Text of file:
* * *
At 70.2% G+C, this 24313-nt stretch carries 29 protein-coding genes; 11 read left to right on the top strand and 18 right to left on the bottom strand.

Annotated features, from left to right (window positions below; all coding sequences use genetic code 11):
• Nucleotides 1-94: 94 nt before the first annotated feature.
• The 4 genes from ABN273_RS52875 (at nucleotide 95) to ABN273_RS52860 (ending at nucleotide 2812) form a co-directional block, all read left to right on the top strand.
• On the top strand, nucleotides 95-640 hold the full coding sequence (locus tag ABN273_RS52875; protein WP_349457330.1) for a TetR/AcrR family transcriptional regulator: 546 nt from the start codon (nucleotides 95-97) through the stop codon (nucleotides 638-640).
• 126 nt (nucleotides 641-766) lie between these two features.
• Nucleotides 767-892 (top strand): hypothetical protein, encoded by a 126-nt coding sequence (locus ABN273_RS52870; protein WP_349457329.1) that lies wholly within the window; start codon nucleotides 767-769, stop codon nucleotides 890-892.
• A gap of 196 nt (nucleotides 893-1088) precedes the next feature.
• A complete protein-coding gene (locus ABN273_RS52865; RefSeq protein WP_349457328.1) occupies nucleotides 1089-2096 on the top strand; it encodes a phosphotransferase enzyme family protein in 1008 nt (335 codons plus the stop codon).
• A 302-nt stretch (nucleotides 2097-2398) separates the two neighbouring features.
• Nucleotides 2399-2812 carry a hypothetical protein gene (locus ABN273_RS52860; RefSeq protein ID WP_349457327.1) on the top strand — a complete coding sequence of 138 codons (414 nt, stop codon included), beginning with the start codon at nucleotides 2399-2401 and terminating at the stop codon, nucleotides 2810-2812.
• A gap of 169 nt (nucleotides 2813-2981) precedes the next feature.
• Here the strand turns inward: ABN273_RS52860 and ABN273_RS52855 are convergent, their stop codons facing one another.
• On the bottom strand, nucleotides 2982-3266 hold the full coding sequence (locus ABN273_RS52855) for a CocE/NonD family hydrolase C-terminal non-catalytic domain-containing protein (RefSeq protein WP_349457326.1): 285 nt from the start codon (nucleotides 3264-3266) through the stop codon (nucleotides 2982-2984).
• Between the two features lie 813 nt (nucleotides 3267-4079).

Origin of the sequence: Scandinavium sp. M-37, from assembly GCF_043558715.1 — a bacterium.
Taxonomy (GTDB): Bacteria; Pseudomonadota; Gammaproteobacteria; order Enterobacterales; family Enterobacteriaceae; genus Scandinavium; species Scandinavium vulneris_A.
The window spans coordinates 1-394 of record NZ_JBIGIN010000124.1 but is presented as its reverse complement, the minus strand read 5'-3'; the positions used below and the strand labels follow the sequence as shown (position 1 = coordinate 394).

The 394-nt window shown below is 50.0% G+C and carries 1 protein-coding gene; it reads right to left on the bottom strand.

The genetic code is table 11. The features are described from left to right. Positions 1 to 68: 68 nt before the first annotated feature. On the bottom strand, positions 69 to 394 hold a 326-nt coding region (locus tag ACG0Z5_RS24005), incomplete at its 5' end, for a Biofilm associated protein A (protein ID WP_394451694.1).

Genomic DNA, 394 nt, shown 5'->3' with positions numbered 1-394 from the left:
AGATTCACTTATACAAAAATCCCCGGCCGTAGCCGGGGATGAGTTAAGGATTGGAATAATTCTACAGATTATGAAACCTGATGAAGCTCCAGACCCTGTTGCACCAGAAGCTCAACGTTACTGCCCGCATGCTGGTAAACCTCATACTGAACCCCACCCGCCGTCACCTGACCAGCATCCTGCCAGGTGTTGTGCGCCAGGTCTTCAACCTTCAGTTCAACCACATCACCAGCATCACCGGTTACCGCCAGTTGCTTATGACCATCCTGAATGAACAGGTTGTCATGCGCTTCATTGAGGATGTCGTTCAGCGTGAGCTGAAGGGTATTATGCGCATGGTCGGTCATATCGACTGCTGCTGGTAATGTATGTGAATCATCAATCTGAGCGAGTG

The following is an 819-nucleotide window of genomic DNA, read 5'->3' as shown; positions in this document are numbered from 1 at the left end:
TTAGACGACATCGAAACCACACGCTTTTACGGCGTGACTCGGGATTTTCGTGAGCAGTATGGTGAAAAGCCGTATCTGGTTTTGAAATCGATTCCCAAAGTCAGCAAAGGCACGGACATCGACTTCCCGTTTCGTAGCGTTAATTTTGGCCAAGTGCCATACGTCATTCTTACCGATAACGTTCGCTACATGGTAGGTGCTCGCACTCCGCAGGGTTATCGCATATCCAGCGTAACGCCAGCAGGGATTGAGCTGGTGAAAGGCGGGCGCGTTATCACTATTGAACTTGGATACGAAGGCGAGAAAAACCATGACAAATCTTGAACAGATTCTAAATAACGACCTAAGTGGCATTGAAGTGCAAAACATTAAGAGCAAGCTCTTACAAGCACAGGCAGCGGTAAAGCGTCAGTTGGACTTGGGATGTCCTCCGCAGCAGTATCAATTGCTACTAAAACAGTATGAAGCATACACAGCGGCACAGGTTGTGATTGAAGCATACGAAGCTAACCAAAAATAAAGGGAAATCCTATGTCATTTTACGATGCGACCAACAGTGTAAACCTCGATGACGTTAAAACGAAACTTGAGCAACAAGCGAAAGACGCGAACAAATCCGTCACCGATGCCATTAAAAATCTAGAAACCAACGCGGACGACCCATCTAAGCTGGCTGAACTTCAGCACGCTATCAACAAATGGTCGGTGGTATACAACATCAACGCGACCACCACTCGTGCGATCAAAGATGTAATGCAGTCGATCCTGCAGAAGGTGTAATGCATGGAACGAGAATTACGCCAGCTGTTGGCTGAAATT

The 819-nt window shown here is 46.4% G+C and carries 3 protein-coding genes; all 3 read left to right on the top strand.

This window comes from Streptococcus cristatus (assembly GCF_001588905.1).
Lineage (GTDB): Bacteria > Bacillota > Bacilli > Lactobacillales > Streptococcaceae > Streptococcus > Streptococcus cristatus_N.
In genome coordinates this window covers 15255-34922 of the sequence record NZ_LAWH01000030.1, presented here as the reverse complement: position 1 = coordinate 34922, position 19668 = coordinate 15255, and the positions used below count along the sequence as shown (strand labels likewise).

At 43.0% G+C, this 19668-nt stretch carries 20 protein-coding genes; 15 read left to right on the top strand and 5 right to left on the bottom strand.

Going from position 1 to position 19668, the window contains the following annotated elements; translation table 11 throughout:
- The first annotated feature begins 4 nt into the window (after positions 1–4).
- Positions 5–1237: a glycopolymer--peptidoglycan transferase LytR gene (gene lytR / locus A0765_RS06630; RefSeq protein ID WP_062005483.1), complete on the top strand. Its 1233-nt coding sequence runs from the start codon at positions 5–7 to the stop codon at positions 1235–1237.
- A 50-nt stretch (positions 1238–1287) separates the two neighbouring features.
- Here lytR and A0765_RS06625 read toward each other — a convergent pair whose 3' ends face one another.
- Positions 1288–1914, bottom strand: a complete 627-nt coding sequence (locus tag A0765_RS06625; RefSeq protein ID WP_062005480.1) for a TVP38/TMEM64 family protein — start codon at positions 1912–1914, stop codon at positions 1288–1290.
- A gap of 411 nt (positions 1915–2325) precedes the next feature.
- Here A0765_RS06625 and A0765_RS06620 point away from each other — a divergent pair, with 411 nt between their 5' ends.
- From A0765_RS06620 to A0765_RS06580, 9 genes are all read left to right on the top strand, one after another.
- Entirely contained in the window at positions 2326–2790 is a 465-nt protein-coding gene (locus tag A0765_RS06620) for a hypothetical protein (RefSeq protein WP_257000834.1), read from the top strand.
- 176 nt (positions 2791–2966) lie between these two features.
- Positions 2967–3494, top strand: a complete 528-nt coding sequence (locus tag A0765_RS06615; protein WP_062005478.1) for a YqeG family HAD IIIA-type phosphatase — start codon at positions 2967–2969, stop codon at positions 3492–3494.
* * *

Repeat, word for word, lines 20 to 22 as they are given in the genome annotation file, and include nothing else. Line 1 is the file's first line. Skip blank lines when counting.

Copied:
The genetic code is table 11. The features are described from left to right. Positions 1 to 68: 68 nt before the first annotated feature. On the bottom strand, positions 69 to 394 hold a 326-nt coding region (locus tag ACG0Z5_RS24005), incomplete at its 5' end, for a Biofilm associated protein A (protein ID WP_394451694.1).

Genomic DNA, 394 nt, shown 5'->3' with positions numbered 1-394 from the left:
AGATTCACTTATACAAAAATCCCCGGCCGTAGCCGGGGATGAGTTAAGGATTGGAATAATTCTACAGATTATGAAACCTGATGAAGCTCCAGACCCTGTTGCACCAGAAGCTCAACGTTACTGCCCGCATGCTGGTAAACCTCATACTGAACCCCACCCGCCGTCACCTGACCAGCATCCTGCCAGGTGTTGTGCGCCAGGTCTTCAACCTTCAGTTCAACCACATCACCAGCATCACCGGTTACCGCCAGTTGCTTATGACCATCCTGAATGAACAGGTTGTCATGCGCTTCATTGAGGATGTCGTTCAGCGTGAGCTGAAGGGTATTATGCGCATGGTCGGTCATATCGACTGCTGCTGGTAATGTATGTGAATCATCAATCTGAGCGAGTG